Guidelines for addressing gender-based violence in humanitarian settings was developed by UNHCR and OCHA, and adopted and disseminated by the IASC in September 2005 in the document, Guidelines for Gender-based Violence Interventions in Humanitarian Settings: Focusing on prevention of and Response to Sexual Violence in Emergencies. The guidelines reflect years of institutional knowledge, a well-considered rights and community-based approach, strong understanding of the necessary interventions and a commitment to mainstreaming and concentrated planning. Targeted sector include protection, water and sanitation, food security and nutrition (including fuel for cooking), shelter and site planning, health and community services, and education, especially for girls. The guidelines stress accountability through stringent assessment/monitoring programs and the importance of coordination to identify agencies and individuals responsible for specific interventions.
But knowledge of these guidelines is incomplete and sometimes non-existent among host governments, NGOs, peacekeeping forces, displaced women themselves and even implementing UN agencies. Programs to disseminate the guidance and train UN officials, implementing agencies, humanitarian NGOs, host governments, and affected women in its application are sporadic, inadequate and under-supported by senior officials. Systematic implementation of the guidelines is even sketchier, reflecting not only a lack of knowledge and familiarity with the guidelines, but inadequate financial and personnel resources, lack of high-level attention and prioritization, weak coordination, and the absence of goals and indicators needed to hold individuals and institutions accountable. The current UN exercise at establishing indicators in support of Resolutions 1325 and 1820 is an important step forward, but must be backed by political will to take actions – including sanctions – against individuals, institutions, non-state actors and even governments who fail to combat sexual violence against displaced women.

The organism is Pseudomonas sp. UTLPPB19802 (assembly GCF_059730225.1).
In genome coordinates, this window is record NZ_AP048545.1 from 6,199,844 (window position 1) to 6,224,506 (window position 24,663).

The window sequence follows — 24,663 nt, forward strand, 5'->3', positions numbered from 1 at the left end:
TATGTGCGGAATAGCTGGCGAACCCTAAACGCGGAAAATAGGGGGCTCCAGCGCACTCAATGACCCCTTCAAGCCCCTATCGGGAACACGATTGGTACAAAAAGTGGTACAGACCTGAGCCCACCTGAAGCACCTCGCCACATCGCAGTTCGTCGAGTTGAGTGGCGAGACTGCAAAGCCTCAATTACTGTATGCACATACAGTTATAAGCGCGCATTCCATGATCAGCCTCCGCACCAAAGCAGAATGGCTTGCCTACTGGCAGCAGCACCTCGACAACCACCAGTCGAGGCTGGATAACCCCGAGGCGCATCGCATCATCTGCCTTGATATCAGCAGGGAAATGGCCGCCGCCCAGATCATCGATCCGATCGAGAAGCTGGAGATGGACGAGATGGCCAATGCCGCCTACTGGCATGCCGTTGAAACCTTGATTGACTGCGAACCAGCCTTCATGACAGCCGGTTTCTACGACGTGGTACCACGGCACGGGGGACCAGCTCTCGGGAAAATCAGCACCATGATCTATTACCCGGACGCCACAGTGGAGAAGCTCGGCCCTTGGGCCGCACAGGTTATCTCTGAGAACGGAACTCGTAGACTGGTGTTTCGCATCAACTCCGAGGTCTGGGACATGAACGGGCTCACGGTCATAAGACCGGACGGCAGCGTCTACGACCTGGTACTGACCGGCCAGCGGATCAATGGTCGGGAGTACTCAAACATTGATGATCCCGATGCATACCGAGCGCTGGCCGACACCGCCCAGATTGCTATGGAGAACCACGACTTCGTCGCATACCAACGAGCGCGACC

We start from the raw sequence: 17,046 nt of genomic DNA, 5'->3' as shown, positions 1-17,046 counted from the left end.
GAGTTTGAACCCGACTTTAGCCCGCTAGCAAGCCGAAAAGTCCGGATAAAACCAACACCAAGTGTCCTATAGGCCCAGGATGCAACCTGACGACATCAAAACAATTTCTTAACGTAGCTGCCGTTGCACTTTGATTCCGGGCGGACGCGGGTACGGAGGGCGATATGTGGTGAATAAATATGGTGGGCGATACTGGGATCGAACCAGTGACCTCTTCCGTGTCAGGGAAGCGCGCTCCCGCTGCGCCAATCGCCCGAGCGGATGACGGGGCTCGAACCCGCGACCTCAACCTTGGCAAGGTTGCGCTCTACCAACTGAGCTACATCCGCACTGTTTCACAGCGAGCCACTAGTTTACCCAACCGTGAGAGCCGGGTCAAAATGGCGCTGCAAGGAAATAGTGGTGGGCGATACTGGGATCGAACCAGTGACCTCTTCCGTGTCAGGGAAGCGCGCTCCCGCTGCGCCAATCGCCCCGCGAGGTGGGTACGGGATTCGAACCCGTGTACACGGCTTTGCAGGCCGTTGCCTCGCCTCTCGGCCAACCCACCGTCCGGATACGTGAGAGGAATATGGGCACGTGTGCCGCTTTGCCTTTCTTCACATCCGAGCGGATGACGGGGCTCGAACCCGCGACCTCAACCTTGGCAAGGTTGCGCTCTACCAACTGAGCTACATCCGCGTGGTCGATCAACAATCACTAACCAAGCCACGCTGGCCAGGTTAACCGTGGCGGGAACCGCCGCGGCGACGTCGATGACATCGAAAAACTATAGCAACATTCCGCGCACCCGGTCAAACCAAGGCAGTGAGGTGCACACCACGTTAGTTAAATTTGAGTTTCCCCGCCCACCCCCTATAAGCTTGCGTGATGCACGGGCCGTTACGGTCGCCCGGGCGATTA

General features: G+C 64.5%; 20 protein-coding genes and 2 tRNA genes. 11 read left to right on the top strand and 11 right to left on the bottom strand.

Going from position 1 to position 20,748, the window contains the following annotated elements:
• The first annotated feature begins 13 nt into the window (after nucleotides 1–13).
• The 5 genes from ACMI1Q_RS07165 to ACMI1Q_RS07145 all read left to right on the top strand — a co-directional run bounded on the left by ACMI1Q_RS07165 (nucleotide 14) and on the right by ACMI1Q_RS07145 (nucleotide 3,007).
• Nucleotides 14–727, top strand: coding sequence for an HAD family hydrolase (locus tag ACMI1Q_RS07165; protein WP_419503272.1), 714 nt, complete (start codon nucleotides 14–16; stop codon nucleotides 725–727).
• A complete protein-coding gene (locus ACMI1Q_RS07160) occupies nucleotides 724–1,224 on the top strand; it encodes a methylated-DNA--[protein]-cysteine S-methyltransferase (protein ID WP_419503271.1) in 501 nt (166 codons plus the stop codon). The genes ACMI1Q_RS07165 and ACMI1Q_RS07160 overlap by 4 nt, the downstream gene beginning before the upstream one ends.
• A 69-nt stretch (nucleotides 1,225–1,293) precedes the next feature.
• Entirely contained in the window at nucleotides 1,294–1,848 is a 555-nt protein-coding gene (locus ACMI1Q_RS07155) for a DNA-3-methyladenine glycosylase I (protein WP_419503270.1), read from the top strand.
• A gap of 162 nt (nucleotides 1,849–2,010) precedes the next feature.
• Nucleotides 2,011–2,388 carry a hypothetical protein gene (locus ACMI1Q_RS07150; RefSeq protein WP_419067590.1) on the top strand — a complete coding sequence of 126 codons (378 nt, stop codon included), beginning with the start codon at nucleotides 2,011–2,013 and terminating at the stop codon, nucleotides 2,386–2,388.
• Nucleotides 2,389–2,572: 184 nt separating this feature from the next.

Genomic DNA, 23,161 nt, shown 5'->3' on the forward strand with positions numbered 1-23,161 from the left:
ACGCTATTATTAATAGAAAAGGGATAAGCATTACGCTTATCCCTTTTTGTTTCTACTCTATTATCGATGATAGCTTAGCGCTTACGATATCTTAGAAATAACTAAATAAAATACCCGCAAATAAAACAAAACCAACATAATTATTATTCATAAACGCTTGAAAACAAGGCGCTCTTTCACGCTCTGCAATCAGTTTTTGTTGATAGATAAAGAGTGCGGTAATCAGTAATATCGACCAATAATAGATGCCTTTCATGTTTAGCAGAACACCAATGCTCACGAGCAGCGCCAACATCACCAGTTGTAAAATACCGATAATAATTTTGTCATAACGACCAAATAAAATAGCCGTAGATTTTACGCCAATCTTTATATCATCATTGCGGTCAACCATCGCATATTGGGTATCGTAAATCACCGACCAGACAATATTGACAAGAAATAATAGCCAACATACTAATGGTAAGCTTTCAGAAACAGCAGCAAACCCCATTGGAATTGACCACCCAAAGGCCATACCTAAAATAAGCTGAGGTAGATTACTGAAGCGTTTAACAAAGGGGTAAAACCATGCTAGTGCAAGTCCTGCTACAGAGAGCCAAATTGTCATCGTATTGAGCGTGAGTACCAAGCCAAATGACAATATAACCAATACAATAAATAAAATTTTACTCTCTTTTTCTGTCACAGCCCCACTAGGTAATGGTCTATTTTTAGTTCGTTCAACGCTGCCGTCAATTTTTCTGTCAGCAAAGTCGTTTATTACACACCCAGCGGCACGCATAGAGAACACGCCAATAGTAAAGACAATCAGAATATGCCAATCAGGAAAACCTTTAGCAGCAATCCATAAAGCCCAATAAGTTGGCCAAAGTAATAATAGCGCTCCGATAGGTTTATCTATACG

3. Displaced women are rarely engaged as planners, implementers and beneficiaries of programs to address sexual violence.
Displaced women are viewed frequently only as victims and beneficiaries of protection efforts, but not as vital resources for designing and implementing projects. This pattern of exclusion is part of a larger exclusion of women at all levels of the peacemaking and peacebuilding stage. Recent research by Anne-Marie Geotz, chief of the UN Development Fund for Women’s (UNIFEM) office of governance, peace and security shows that only one in 13 participants in peace processes are women, and rarely are displaced women engaged, meaning that issues related to sexual violence, trafficking, livelihoods and education programs for displaced women and girls, and accountability for war crimes and gross human rights abuses are given short shrift in agreements and implementing bodies. Participation of refugee and IDP women should be encouraged through provision of training, physical security, and stipends. They should be supported by a UN roster of trained experts in gender-related refugee/IDP issues, who can ensure that displaced women and the issues of concern to them are reflected throughout the life-cycle of the peace process, from negotiation of ceasefires through post-conflict reconstruction.